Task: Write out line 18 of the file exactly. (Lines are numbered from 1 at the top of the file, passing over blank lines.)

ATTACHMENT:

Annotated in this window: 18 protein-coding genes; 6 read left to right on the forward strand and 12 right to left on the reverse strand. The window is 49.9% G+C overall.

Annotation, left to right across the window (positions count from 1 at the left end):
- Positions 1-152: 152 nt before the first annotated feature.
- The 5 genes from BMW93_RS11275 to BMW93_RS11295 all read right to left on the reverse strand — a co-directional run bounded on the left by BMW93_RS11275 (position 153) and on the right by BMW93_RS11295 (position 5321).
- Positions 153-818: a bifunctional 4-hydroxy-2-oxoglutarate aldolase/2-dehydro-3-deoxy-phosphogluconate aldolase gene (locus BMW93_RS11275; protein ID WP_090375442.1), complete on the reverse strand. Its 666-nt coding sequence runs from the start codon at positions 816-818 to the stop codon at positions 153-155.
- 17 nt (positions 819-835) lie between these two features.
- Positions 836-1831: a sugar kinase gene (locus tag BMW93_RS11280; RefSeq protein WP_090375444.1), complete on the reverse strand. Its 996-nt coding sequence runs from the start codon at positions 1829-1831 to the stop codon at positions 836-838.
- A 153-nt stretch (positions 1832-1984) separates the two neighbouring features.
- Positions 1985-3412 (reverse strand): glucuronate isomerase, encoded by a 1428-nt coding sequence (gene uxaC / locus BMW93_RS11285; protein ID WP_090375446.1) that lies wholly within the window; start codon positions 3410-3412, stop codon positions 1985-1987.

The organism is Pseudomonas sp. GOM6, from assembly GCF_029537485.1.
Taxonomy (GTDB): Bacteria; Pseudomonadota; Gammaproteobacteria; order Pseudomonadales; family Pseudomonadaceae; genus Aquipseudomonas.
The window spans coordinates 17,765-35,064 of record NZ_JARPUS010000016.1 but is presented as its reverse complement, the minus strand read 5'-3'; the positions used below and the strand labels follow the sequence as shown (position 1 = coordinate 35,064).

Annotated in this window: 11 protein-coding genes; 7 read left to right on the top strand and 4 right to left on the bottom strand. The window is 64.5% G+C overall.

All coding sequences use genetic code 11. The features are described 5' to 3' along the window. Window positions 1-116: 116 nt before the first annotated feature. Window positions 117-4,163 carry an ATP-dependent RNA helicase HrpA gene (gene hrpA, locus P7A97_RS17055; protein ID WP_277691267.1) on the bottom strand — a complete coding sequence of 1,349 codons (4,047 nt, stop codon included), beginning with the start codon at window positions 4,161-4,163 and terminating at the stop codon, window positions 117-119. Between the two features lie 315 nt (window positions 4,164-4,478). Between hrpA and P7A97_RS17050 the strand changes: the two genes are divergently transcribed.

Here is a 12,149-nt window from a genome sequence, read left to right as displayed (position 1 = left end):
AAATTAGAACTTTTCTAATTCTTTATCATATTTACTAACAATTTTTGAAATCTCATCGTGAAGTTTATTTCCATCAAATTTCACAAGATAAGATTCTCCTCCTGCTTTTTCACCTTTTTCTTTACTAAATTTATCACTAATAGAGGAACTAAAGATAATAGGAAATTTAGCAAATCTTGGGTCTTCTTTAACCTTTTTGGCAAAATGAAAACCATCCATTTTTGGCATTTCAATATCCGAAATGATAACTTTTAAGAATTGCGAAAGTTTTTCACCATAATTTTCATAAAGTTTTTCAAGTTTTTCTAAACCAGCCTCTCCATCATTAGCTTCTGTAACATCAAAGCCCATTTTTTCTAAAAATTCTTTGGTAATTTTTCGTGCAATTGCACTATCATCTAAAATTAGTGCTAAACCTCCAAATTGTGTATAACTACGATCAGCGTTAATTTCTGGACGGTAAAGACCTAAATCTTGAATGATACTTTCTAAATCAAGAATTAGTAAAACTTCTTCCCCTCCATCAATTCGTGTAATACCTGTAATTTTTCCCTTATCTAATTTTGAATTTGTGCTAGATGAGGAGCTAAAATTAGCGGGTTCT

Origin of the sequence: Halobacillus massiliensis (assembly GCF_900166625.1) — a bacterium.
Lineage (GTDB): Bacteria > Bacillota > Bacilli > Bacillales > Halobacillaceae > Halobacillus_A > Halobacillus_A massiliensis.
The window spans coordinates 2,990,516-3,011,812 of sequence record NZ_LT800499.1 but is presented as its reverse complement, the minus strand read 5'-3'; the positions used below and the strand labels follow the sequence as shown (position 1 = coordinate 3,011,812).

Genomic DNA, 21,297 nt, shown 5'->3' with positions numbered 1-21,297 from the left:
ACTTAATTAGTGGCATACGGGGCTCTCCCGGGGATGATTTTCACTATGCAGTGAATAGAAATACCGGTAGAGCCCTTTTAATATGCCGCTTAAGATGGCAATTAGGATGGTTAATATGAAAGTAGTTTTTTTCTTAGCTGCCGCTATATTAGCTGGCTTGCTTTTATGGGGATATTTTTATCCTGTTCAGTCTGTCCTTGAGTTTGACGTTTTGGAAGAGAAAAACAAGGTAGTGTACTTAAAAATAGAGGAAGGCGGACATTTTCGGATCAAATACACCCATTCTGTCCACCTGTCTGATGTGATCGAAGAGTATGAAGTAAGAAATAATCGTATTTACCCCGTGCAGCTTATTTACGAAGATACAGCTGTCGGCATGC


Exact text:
Lineage (GTDB): Bacteria > Bacillota > Bacilli > Bacillales > Halobacillaceae > Halobacillus_A > Halobacillus_A massiliensis.